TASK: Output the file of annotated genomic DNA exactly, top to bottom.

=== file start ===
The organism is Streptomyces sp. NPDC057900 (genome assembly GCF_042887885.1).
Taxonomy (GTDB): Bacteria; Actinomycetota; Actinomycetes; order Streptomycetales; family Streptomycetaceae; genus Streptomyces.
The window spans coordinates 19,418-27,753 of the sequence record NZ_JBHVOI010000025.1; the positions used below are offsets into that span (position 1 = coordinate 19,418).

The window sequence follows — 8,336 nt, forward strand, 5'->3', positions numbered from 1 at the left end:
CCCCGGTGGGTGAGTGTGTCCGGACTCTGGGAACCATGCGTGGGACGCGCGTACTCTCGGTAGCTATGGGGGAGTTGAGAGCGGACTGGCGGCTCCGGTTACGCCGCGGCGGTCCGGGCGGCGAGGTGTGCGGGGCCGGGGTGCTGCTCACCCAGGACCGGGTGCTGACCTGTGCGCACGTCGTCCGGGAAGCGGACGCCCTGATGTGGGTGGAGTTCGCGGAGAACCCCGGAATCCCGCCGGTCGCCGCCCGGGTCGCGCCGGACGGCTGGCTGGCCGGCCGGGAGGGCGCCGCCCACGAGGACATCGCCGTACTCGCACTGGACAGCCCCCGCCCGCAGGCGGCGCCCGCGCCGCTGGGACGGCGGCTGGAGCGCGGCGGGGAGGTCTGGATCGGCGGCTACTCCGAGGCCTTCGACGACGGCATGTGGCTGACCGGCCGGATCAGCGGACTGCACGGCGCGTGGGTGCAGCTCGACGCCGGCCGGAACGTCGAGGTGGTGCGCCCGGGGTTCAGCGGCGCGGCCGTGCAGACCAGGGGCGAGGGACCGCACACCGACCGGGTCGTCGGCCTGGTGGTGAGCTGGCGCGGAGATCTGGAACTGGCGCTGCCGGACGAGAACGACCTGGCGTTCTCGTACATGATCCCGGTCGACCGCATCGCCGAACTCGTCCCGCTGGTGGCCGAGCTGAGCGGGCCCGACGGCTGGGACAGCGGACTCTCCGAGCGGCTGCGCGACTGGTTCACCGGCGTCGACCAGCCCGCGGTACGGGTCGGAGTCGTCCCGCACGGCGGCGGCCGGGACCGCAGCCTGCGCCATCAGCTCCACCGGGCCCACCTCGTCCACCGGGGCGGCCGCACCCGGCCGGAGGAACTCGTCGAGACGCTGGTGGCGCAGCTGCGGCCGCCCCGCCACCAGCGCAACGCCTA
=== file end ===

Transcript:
The organism is Streptomyces sp. NPDC057900 (genome assembly GCF_042887885.1).
Taxonomy (GTDB): Bacteria; Actinomycetota; Actinomycetes; order Streptomycetales; family Streptomycetaceae; genus Streptomyces.
The window spans coordinates 19,418-27,753 of the sequence record NZ_JBHVOI010000025.1; the positions used below are offsets into that span (position 1 = coordinate 19,418).

The window sequence follows — 8,336 nt, forward strand, 5'->3', positions numbered from 1 at the left end:
CCCCGGTGGGTGAGTGTGTCCGGACTCTGGGAACCATGCGTGGGACGCGCGTACTCTCGGTAGCTATGGGGGAGTTGAGAGCGGACTGGCGGCTCCGGTTACGCCGCGGCGGTCCGGGCGGCGAGGTGTGCGGGGCCGGGGTGCTGCTCACCCAGGACCGGGTGCTGACCTGTGCGCACGTCGTCCGGGAAGCGGACGCCCTGATGTGGGTGGAGTTCGCGGAGAACCCCGGAATCCCGCCGGTCGCCGCCCGGGTCGCGCCGGACGGCTGGCTGGCCGGCCGGGAGGGCGCCGCCCACGAGGACATCGCCGTACTCGCACTGGACAGCCCCCGCCCGCAGGCGGCGCCCGCGCCGCTGGGACGGCGGCTGGAGCGCGGCGGGGAGGTCTGGATCGGCGGCTACTCCGAGGCCTTCGACGACGGCATGTGGCTGACCGGCCGGATCAGCGGACTGCACGGCGCGTGGGTGCAGCTCGACGCCGGCCGGAACGTCGAGGTGGTGCGCCCGGGGTTCAGCGGCGCGGCCGTGCAGACCAGGGGCGAGGGACCGCACACCGACCGGGTCGTCGGCCTGGTGGTGAGCTGGCGCGGAGATCTGGAACTGGCGCTGCCGGACGAGAACGACCTGGCGTTCTCGTACATGATCCCGGTCGACCGCATCGCCGAACTCGTCCCGCTGGTGGCCGAGCTGAGCGGGCCCGACGGCTGGGACAGCGGACTCTCCGAGCGGCTGCGCGACTGGTTCACCGGCGTCGACCAGCCCGCGGTACGGGTCGGAGTCGTCCCGCACGGCGGCGGCCGGGACCGCAGCCTGCGCCATCAGCTCCACCGGGCCCACCTCGTCCACCGGGGCGGCCGCACCCGGCCGGAGGAACTCGTCGAGACGCTGGTGGCGCAGCTGCGGCCGCCCCGCCACCAGCGCAACGCCTA